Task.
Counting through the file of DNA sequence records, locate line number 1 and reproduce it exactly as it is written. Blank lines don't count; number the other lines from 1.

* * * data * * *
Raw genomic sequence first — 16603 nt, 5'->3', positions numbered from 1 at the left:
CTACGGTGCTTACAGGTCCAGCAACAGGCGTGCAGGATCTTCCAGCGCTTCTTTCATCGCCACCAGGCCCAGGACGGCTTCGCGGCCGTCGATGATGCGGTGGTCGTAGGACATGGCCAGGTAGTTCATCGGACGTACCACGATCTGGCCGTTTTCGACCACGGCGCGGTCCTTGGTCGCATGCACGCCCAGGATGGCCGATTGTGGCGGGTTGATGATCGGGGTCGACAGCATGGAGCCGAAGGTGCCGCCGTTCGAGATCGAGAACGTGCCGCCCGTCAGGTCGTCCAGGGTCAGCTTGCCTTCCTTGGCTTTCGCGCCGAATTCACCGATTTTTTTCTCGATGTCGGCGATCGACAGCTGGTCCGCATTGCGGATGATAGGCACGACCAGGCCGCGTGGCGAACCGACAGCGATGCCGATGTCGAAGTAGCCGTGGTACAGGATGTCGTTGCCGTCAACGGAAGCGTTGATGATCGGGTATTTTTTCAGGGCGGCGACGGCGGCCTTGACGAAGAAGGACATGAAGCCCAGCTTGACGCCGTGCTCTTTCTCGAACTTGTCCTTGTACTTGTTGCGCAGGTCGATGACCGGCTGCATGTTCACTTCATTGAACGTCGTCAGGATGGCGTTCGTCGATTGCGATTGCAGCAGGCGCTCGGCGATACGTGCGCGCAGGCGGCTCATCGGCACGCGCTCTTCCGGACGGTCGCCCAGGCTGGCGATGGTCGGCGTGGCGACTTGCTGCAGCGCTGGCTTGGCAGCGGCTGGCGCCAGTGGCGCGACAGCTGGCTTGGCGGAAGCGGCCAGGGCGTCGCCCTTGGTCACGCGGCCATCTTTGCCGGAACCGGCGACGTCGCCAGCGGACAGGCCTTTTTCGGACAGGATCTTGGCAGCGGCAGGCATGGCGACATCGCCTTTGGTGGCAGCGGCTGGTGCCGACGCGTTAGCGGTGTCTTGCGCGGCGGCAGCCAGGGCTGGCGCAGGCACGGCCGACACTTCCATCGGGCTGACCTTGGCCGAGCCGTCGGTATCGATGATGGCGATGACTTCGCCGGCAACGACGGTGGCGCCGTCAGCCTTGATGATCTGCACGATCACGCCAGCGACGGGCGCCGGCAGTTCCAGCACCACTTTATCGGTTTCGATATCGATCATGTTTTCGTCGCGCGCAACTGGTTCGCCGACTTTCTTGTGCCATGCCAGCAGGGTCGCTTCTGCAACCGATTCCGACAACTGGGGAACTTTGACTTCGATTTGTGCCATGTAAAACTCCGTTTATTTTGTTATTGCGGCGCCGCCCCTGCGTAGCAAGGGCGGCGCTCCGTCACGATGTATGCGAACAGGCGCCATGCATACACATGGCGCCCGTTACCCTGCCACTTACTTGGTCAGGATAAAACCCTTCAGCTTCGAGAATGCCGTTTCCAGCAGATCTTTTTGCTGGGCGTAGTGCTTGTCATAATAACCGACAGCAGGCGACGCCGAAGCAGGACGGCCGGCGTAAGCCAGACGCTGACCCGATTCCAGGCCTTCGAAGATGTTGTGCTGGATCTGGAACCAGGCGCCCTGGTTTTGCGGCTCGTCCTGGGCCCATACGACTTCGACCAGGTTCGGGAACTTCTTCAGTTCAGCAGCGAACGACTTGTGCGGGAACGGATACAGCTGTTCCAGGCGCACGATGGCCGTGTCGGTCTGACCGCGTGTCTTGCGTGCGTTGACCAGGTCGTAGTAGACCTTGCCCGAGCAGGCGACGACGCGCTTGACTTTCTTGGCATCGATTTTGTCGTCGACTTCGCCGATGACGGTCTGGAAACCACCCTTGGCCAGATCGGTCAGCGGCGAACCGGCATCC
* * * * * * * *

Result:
Raw genomic sequence first — 16603 nt, 5'->3', positions numbered from 1 at the left: